Vitamins and other food supplements taken by millions of women may actually put them at more risk, according to a major study.
Scientists say there is little evidence the pills do any good – and in fact some could be causing serious harm.
A study involving nearly 39,000 women has found multivitamins, vitamin B, folic acid, iron, magnesium and copper all increased the statistical risk of premature death.
Some of the most popular pills include multivitamins, vitamin A, C and E, iron, folic acid and calcium – which are all thought to improve long-term health and ward off illnesses.
Scientists from Finland, Norway, the U.S. and South Korea looked at the long-term health effects of common vitamin pills and minerals on 38,772 women aged 55 to 69.
Over an 18-year period the women recorded any supplements they regularly took.
The results, published in the Archives of Internal Medicine, found copper increased the risk of dying prematurely by 18 per cent. Folic acid – which pregnant women are told to take to protect their child against spina bifida – increased risk of death by almost 6 per cent, while iron raised the risk by nearly 4 per cent.
The scientists do not fully understand how supplements may trigger early death, but they may interfere with the body’s natural defences. They say the supplements should only be taken by patients who are malnourished and only under the supervision of a doctor. Everyone else should ensure they eat a balanced diet to get adequate vitamins and minerals.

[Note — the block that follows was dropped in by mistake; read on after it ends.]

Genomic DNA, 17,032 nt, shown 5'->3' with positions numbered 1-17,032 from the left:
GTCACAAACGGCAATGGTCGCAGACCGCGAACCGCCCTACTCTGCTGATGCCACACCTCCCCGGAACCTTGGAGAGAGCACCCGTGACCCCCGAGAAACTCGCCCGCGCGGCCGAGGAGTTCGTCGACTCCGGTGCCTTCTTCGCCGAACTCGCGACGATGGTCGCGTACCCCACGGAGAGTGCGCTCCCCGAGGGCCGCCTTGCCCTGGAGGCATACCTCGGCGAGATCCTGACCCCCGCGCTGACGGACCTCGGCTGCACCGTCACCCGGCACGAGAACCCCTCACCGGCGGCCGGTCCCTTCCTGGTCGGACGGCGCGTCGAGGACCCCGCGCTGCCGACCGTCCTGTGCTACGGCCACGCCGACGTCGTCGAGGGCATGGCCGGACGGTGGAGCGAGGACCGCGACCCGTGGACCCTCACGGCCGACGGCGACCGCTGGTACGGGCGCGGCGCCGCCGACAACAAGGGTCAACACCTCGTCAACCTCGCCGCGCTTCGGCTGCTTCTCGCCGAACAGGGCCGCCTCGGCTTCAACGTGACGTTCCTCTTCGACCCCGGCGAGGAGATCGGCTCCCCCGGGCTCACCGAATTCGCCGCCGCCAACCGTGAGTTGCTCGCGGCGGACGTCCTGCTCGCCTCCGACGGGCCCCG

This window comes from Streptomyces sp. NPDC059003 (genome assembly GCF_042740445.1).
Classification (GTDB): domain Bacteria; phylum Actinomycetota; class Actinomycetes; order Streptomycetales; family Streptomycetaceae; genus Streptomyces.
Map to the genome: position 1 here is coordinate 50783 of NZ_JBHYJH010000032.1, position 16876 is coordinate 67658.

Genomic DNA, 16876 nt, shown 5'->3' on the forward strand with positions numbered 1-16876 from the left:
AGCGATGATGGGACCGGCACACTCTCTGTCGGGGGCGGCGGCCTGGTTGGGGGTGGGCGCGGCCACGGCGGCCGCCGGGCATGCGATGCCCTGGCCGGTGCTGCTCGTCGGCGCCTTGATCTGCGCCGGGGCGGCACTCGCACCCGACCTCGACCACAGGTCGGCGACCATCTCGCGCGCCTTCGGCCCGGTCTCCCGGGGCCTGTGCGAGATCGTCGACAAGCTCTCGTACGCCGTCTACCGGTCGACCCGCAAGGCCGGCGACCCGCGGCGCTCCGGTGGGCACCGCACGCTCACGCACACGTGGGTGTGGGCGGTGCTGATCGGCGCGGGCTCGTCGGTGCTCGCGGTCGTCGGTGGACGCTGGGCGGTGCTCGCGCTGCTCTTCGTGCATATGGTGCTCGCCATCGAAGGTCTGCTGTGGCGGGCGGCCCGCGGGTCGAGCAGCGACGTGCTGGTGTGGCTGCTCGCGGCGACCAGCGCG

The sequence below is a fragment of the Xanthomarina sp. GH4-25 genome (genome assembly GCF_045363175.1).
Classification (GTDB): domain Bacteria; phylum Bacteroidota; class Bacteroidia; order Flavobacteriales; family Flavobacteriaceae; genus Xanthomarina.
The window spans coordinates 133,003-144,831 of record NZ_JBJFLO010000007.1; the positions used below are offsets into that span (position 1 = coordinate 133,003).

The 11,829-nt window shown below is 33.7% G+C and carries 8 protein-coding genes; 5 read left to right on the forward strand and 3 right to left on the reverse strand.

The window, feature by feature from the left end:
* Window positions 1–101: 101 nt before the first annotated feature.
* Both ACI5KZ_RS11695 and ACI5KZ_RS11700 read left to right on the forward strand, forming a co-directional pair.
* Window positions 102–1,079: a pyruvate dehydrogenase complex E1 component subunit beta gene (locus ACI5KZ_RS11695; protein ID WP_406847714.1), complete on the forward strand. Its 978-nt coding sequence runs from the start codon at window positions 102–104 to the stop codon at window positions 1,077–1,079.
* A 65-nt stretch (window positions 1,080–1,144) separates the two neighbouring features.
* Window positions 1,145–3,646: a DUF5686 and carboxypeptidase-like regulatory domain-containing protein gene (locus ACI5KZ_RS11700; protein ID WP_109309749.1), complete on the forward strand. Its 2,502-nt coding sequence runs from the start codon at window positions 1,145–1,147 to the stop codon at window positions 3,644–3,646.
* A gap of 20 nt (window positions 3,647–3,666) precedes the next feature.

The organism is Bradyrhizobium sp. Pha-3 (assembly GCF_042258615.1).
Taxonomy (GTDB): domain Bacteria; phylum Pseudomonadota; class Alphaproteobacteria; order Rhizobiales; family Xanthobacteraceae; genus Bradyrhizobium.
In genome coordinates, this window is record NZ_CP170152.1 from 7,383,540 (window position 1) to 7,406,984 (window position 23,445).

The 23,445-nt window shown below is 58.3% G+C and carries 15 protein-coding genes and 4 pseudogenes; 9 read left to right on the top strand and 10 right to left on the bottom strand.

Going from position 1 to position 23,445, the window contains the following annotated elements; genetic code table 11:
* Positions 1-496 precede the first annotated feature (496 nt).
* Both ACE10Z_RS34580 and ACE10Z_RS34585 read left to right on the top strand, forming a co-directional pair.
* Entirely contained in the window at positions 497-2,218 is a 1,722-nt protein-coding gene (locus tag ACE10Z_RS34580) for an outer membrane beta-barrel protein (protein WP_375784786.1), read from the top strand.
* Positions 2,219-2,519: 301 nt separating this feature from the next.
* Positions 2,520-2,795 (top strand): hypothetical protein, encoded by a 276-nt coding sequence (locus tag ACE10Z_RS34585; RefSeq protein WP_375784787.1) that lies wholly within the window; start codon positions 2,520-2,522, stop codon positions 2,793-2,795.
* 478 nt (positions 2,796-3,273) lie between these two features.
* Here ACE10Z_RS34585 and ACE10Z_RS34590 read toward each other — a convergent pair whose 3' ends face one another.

Concern: Doctors are worried that the tablets can interfere with the body’s natural defence system
Jaakko Mursu, from the University of Eastern Finland, said: ‘Based on existing evidence, we see little justification for the general and widespread use of dietary supplements.
‘We recommend that they be used with strong medically-based cause, such as symptomatic nutrient deficiency disease.’
The results back up a major Danish study carried out at the University of Copenhagen in 2008 which found some vitamin supplements increase the risk of dying early by 16 per cent.
Last night experts dismissed the latest findings. They claimed many patients took supplements to treat underlying health problems – for example iron for anaemia – so were more likely to die early anyway.
Dr Glenys Jones, from the Medical Research Council’s Human Nutrition Research unit in Cambridge, said: ‘This observational study is interesting, but it does not show supplement use causes women to die earlier.’
Dr Carrie Ruxton, from the Health Supplements Information Service, which provides the public with information on vitamins and minerals, said: ‘Multivitamin supplements contain a variety of essential vitamins and minerals which help those with less healthy, or irregular diets, to meet recommended intakes of nutrients, thus ensuring the maintenance of normal health and well-being.
‘The findings should be treated with extreme caution given the poor methodology and lack of reliable information about the health of participants, or the type of diets consumed.
‘As there is no credible biological reason why normal supplement use should impact on mortality, it is likely these findings represent an effect of age and ill-health rather than supplement use.’